|Previous Section||Index||Home Page|
My role as the Minister responsible for humanitarian assistance started at the time of 9/11. I was then asked to provide co-ordination and support for the families
whose relatives had died in Bali and, later, for the relatives affected by the tsunami. Then, at a time I remember so vividly, I was given responsibility for those who had suffered, who had been bereaved and who had died in the London bombings of 7 July 2005. As Minister for the Olympics, I had been in Singapore celebrating the fact that London had won the Olympics. The day after, the news began to come through of the attack on London. As Seb Coe, Ken Livingstonethe then Mayor of Londonand I boarded a plane in Singapore, the celebrations were cancelled. We arrived in London the next morning and stepped into an armoured convoy. Ken Livingstone was to go to the emergency centre. I was to help to set up the family reception centre for the family members who were still wandering around London trying to find out, in the intensive care units of London, whether their mother, their son or their daughter was alive.
From the ad hoc, we now have proper ministerial function, with the humanitarian assistance unit established in the Department for Culture, Media and Sport. There will always be questions about the appropriate machinery of government. I place on record my tribute to all the staff who, over the past seven years, have worked in the humanitarian assistance unit and shown the capacity of public service to go beyond any call of duty or job description. They have, in so many cases, altered the course of grief for the families with whom they have worked, and I am intensely proud of them.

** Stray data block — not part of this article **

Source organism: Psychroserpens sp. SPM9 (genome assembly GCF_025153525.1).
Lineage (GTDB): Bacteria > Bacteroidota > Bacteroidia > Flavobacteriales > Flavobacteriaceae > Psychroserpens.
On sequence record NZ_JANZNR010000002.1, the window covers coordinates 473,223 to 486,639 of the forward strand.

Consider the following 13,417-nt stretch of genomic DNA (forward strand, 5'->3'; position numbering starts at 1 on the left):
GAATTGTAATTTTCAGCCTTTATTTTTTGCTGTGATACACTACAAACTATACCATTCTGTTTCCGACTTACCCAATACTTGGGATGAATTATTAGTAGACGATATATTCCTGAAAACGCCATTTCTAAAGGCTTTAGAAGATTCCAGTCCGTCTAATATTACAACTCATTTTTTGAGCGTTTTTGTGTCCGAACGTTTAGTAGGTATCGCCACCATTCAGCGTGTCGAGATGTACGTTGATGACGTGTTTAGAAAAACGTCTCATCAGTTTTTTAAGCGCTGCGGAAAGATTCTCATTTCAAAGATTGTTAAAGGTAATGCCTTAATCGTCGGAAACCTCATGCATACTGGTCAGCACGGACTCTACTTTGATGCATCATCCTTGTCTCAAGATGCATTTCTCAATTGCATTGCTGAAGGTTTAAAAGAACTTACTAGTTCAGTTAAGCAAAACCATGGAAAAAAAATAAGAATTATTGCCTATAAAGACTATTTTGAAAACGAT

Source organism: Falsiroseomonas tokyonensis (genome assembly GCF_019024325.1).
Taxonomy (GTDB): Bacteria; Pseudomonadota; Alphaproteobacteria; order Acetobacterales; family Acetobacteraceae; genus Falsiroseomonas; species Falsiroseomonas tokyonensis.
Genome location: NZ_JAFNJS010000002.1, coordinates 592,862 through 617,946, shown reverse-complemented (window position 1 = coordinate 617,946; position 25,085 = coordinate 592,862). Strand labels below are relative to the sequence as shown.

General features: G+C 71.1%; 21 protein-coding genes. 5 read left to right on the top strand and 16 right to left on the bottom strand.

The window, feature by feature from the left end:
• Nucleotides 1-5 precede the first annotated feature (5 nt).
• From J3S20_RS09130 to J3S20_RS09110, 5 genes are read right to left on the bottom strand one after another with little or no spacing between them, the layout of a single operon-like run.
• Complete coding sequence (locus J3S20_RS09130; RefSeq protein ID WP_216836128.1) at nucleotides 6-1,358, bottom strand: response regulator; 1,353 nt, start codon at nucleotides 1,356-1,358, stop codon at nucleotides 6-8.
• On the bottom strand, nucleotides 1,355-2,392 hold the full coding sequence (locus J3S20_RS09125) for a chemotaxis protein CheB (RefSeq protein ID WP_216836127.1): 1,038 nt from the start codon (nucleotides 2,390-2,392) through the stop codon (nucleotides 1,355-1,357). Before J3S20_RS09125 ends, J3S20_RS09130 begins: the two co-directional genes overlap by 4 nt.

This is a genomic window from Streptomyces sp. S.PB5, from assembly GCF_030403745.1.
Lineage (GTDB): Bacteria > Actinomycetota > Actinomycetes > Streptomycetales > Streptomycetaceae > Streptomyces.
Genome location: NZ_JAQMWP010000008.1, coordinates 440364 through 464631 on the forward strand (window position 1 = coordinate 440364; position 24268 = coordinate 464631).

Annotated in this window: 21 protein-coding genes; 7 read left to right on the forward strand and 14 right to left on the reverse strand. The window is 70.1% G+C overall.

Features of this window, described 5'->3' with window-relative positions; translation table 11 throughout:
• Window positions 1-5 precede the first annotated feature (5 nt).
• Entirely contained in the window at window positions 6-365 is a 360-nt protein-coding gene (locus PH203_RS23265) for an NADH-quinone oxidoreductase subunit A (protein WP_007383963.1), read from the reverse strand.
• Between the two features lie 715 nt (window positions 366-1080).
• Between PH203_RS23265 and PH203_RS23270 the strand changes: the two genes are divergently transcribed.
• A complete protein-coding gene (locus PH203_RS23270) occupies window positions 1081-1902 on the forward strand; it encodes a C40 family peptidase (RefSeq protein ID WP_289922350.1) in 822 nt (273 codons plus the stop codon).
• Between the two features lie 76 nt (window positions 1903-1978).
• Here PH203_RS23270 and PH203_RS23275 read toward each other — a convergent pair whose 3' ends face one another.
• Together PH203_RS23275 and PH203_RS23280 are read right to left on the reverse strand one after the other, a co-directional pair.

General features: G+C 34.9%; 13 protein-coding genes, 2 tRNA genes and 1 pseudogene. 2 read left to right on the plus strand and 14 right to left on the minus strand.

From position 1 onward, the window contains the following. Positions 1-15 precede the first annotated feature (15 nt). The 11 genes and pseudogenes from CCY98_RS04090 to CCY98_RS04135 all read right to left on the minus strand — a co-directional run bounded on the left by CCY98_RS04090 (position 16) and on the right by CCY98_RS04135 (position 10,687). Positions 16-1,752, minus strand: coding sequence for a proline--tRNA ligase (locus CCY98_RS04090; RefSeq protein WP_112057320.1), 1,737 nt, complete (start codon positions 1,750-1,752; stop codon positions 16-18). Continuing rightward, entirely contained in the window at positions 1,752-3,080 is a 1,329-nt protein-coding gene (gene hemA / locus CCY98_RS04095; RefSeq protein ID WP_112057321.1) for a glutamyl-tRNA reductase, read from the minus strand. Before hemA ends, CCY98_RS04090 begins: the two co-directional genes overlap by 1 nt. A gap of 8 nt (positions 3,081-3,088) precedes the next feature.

That advocacy role is embodied in the humanitarian assistance unit; it is advocacy across Government. That is why the issues of speed of compensation, the level of compensation and the ability to identify the gaps in the compensation system have become so sharply defined. The humanitarian assistance unit is in regular contact with bereaved families and survivors from 11 separate terrorist incidents since 2001. By listening to victims and their families, we have been better able to understand the support and care that they need. The process ranges from dealing with the immediate incident to support in the aftermath, to the memorial service, to the second memorial service, to the development of the memorial, to the dedication of the memorial, to the establishment of the friends and long-term support group, and then making it clear that, for as long as necessary, we will continue to be available.
Obviously, much of the humanitarian assistance work for victims abroad is led by the Foreign and Commonwealth Office. Again, I commend the extent to which some of the very harsh lessons and the harsh things said about the treatment that survivors have received have been incorporated by the consular services around the world.